NewsLocal News


CPW to award $1M in grants to projects focused on reducing human-bear conflicts around Colorado

bear and trash cans
Posted at 4:37 PM, Mar 10, 2022

DENVER — Colorado Parks and Wildlife is offering up to $1 million in grants to local groups who want to create ways to reduce human-bear conflicts.

Local governments, NGOs, HOAs, open space departments, community groups, businesses, tribes, universities and individuals are all eligible to apply for the grants, which will range from $50,000 to $500,000 each.

The projects must be designed to prevent conflicts with bears over a realistic timeline, CPW said. The projects must also have local support and either expand on current efforts or develop new approaches.

Kristin Cannon, deputy regional manager for CPW’s Northeast Region, is helping to lead the effort.

“This is a unique funding opportunity we are providing to help communities reduce human-bear conflicts," she said. “High-priority projects will model solutions to conflict, be innovative, are replicable by other communities, involve multiple partners and fill a need in an area with high conflict.”

Related stories:

The main concern with these interactions is that bears may become comfortable around humans, which can lead to property damage, increased strain on wildlife officers, physical injury to people, and euthanasia of the animal. However, CPW wanted to stress that a conflict with a bear doesn't always lead to euthanization — according to its data, of the 14,013 reports regarding bears in the past three years, just 2.3% led to it being put down.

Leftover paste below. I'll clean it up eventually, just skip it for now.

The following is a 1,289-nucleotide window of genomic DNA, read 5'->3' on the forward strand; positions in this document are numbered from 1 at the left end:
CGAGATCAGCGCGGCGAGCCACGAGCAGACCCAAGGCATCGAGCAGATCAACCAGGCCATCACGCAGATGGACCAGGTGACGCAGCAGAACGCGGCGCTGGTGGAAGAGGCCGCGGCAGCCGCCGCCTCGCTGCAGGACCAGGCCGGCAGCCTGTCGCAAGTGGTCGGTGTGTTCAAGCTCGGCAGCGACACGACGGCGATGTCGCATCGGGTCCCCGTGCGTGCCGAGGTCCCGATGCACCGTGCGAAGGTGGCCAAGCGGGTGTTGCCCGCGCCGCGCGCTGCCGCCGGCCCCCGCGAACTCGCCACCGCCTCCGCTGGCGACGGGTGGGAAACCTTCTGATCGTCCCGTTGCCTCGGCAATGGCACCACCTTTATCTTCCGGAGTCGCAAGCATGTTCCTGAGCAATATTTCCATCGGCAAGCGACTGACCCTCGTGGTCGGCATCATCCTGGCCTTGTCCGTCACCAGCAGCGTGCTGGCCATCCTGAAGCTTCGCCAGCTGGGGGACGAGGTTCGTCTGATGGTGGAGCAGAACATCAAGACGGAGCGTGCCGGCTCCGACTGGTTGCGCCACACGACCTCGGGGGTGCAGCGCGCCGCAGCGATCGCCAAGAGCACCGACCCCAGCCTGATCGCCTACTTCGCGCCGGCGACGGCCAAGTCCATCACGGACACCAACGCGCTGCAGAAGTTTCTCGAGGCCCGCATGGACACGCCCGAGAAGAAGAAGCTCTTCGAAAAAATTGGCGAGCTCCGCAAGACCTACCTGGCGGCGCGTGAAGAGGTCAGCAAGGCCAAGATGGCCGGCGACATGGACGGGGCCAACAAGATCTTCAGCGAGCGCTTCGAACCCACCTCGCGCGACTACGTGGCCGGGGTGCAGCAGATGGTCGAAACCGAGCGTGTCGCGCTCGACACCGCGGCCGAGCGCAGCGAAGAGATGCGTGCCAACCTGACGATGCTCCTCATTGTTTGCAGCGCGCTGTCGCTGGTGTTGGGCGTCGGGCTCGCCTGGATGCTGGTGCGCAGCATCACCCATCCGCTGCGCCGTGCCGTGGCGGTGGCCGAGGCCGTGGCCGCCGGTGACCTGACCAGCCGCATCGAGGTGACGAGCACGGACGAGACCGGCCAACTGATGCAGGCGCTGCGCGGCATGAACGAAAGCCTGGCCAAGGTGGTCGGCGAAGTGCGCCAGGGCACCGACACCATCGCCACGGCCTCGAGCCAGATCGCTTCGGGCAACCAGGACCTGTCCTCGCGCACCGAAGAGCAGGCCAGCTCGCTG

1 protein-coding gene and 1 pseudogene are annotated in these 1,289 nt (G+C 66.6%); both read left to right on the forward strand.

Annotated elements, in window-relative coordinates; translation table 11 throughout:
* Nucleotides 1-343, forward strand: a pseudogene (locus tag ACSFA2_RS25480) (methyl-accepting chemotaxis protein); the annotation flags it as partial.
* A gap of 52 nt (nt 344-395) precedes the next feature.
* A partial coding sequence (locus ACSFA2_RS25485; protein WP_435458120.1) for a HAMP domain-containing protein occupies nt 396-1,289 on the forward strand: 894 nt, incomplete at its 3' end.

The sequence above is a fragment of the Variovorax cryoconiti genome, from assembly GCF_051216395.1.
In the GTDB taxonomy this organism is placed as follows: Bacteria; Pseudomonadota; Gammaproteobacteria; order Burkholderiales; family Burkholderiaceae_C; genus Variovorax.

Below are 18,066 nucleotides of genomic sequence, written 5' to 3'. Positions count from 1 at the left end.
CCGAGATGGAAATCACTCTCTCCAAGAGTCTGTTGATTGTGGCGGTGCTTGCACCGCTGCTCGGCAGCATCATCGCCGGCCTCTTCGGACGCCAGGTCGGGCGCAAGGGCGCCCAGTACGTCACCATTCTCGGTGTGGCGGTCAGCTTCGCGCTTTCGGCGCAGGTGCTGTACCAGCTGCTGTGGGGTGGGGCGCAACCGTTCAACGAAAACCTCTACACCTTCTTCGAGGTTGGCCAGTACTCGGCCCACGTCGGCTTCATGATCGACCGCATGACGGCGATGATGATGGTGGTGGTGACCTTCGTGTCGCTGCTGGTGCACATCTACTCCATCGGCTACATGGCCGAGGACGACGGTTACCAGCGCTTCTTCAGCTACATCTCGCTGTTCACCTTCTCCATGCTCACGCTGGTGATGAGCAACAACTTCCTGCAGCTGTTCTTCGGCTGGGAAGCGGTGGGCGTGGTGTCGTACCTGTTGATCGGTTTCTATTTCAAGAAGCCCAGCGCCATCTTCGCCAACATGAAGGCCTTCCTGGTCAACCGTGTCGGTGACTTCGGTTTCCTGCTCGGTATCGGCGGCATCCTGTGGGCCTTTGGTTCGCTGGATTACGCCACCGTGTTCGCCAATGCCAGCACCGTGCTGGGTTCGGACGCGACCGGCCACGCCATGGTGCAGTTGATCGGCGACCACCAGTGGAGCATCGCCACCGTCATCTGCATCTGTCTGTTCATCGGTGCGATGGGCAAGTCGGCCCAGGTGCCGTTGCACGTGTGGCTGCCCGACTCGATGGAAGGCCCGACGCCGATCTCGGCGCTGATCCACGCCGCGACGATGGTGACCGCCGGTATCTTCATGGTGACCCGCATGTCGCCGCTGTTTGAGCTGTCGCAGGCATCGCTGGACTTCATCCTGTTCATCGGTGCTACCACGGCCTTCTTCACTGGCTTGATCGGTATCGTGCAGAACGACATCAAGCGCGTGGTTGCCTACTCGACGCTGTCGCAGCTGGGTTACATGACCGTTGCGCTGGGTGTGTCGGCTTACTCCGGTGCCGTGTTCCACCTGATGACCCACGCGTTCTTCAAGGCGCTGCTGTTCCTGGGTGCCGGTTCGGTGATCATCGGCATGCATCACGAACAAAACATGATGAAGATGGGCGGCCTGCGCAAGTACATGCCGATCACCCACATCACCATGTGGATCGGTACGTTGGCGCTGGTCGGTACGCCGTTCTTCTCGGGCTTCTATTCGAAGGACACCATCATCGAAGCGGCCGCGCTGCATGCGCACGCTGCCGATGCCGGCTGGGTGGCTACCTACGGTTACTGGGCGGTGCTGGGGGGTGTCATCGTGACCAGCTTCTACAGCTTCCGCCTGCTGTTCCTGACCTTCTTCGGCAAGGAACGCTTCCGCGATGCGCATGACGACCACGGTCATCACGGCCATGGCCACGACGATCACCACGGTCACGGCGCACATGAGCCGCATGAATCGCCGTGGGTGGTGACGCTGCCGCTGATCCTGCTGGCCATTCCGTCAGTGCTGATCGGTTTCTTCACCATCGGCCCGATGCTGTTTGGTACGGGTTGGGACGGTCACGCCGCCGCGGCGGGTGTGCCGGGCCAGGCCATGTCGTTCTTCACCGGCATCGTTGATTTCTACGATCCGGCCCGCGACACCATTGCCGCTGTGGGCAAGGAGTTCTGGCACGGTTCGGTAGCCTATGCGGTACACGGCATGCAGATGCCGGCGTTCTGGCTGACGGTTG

Nearly a third of those 14,000 reports involved a bear attracted to a trash can or dumpster. CPW said it hopes grant applicants will look to address that specific issue, as bears seeking trash is the leading cause of conflicts. Other problems include birdfeeders, livestock, and open garages.

Map of bear activity in Colorado in 2021
Map of bear activity in Colorado in 2021

CPW said innovative solutions from this grant process will be replicated in other parts of the state.

When evaluating the applicants, CPW said it will take the following aspects into consideration:

  • Addresses a recognized human-bear conflict situation
  • Likelihood of reduced human-bear conflict as a result of the proposed project
  • Applicant’s track record of working in the community and/or on bear conflict
  • The proposal fills a local/regional need
  • Ability to complete the planned project
  • Geographic distribution of funding
  • Cost-effectiveness
  • Support of local government and local CPW staff

Funding for these grants comes from House Bill 21-1326, which passed the General Assembly and was signed by Gov. Jared Polis in 2021.

Colorado is home to between 17,000 and 20,000 black bears — a population that is steadily growing. They are typically wary of people and will run away or climb a tree if they believe they are in danger, CPW said. Their natural diet consists of grasses, berries, fruits, nuts, plants and scavenged carcasses. Bears remember where they find food and can often return to those locations.

Want to apply? CPW will hold a virtual meeting on March 24 from 6-8 p.m. to share more details. You can register for the Zoom here. To apply, download an application here. They are due at 5 p.m. on May 6. Grantees will be announced no later than June 30. Click here for more details.

Anybody with questions can contact Cannon by email at, or by phone at 303-291-7313.